He also says losing to the Irish last time might help ABs more. “Ireland’s blueprint is so basic that they could hardly lock up their intellectual property by slapping a patent on it. Others would see and others would copy and potentially those who replicated would reap the rewards. He reckons the loss last year instilled in the All Blacks a ferocious desire to rebuild their attack game and exact not so much a terrible revenge in Japan as one that would be inspired, creative and innovative.

Ireland meantime are keen on breaking their quarter-final duck. “After more than 100 years of trying, the Irish have beaten the All Blacks twice in two years (in 2016 and 2018).They will bring their own form of pressure with their famous defensive wall, but can they handle the mental pressure after losing their previous six World Cup quarter-finals? Against a team that hasn’t lost a world cup game since [losing to France in the 2007 quarter-final].


France -Wales: 2011 once again

Sunday’s France vs Wales Rugby World Cup quarterfinal is the one with the least buzz. But what binds the two teams is memories of an unforgettable 2011 World Cup when they met in semis. Wales will be driven by the pain of that loss to France, according to Welsh backs coach Stephen Jones, who missed a conversion in that 9-8 defeat in New Zealand.

The game’s highlight was the then-Wales captain and talisman Sam Warburton’s red card, which left the Welsh with an endless lament about the agonising defeat. His sending off has been grieved copiously. “It’s great fuel to drive you forward to achieve your goals,” BBC quoted Jones. During his playing career, Jones lost nine of his 12 matches against Les Bleus but Warren Gatland’s 11-and-a-half year reign as Wales boss has brought with it unprecedented success: Three Grand Slams and a Six Nations title.

France are to rugby what Pakistan are to cricket – unpredictable and exciting. French newspaper Midi Olympique is quoted by as saying that the Bleus campaign is threatening to descend into turmoil after French club Toulon owner Mourad Boudjellal told the players to overthrow the coaching staff and Guilhem Guirado was reportedly ousted from the captaincy by the management having lost the confidence of head coach Jacques Brunel and assistant Fabien Galthie. Stuff adds this comes eight years after France did exactly that in the 2011 World Cup, with coach Marc Lievremont sidelined as the team recovered from a humiliating pool-stage loss against Tonga and reached the final, losing 8-7 to New Zealand. Boudjellal urged, “Kick the coaches out, take control, tell your own story, because we are ready to follow you.”He also had words of advice for coaches: “Our coaches who are there, I invite you to visit Japan, go and look around, treat yourself and leave the players to tell their own stories because for years I have not understood the game plan of this France team. Something is going wrong, so it’s over to you guys [the players]. Tell the coaches to go on holiday. Write your story yourself.”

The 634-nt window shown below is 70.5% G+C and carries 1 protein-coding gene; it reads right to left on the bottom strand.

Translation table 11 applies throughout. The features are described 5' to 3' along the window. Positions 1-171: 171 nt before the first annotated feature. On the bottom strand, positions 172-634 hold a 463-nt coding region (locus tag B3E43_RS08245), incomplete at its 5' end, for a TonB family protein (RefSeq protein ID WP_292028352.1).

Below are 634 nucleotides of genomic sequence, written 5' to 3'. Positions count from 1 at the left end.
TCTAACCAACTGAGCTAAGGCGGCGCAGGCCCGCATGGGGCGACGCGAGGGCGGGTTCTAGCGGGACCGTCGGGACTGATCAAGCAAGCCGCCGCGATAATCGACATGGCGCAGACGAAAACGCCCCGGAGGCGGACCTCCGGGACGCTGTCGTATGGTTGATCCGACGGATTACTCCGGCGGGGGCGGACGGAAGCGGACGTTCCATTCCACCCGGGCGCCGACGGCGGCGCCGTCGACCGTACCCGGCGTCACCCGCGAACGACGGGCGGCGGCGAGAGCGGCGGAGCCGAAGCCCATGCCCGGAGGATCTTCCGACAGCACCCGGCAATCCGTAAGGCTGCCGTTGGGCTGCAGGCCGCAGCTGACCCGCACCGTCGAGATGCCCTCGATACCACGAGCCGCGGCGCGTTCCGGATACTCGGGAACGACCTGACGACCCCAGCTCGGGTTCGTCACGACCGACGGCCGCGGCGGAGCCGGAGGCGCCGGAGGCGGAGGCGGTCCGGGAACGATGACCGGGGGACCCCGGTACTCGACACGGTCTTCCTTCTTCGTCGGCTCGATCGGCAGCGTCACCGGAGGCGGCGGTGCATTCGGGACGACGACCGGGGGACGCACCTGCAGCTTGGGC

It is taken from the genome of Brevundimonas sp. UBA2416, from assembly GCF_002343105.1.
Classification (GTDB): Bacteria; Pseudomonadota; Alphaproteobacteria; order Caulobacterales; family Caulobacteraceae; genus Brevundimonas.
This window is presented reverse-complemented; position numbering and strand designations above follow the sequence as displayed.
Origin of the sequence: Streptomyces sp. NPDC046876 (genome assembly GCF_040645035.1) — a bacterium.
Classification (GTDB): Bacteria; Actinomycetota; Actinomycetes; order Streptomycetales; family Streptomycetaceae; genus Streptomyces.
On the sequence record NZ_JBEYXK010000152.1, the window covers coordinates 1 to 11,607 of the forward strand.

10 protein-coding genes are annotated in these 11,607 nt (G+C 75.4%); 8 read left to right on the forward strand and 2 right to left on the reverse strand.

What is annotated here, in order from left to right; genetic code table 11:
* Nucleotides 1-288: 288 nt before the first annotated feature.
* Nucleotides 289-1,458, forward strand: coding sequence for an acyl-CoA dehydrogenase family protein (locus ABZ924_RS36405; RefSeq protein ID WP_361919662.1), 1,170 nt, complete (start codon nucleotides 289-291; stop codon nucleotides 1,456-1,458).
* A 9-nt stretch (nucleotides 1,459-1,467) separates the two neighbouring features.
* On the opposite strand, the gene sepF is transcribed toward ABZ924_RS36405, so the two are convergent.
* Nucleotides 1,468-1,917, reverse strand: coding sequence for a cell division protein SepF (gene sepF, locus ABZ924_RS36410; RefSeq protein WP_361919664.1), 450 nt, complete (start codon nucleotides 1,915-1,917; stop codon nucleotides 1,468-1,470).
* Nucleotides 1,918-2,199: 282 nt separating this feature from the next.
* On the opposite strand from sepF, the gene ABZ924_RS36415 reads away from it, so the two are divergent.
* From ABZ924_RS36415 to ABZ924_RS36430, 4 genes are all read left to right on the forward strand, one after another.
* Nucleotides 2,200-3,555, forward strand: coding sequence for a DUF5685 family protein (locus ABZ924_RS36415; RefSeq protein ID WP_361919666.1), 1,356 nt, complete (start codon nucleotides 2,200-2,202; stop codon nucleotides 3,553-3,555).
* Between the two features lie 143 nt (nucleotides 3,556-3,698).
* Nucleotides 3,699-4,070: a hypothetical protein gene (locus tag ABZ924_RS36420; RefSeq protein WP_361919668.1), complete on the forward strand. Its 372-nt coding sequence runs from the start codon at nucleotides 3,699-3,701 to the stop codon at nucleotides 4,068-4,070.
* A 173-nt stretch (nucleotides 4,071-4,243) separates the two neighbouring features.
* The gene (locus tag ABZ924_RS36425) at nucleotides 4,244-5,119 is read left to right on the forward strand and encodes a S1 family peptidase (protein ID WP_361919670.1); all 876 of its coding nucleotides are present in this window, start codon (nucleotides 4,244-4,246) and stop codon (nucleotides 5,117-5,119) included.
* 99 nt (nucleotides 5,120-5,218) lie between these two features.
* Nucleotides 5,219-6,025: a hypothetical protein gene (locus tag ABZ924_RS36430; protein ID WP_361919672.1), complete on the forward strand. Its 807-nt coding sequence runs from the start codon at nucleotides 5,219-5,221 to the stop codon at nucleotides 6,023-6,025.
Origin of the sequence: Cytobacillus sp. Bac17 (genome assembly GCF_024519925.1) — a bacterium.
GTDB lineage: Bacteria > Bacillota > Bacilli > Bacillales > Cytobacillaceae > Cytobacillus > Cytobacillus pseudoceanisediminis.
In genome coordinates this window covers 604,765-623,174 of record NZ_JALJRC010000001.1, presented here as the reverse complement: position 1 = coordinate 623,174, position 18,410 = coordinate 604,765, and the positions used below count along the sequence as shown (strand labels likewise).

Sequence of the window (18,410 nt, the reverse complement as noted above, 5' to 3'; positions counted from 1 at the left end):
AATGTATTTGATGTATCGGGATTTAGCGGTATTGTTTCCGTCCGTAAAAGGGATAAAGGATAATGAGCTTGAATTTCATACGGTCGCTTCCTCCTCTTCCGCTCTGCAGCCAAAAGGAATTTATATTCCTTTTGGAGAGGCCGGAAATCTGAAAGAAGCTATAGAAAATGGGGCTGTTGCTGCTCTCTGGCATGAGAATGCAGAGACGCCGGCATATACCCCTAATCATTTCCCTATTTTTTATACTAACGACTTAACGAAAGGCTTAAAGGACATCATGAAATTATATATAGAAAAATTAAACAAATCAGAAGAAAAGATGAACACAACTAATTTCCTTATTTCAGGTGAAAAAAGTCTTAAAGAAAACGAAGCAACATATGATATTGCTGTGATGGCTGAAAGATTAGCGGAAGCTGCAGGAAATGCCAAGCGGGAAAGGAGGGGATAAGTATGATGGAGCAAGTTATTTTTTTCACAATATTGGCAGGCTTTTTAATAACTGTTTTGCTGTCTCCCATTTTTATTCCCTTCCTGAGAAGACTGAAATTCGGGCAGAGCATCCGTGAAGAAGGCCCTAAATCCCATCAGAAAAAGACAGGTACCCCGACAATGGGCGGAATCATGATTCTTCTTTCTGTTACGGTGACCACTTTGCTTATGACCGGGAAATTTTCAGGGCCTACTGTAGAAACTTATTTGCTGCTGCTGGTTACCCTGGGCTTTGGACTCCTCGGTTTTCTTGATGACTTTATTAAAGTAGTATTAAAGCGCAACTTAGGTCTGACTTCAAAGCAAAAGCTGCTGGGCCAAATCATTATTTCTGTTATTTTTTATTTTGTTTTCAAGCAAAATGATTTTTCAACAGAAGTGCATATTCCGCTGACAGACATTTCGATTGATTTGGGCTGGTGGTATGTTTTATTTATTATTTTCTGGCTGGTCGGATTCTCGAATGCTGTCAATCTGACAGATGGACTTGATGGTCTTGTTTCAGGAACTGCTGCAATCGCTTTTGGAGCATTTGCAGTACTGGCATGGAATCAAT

Post-script: Boks jammed by

J for Japan

Springboks are exasperated that, before their quarter-final on Sunday, the questions they are asked are invariably about their rivals and tournament hosts Japan, not the team rated New Zealand’s closest challengers for the trophy, writes The Guardian. An article on their union’s website complained that “almost no questions” had been asked about the Springboks at their media conferences. “Japan, Japan, Japan has been the focus of attention. Expect more of the same.” Boks forwards coach Matt Proudfoot issues the first warning: “If you think it is ing to be one-dimensional, then you have not noticed our evolution,” he said. Boks were beaten by the Brave Blossoms at Brighton in 2015. “We know that most people want Japan to win,” Proudfoot said.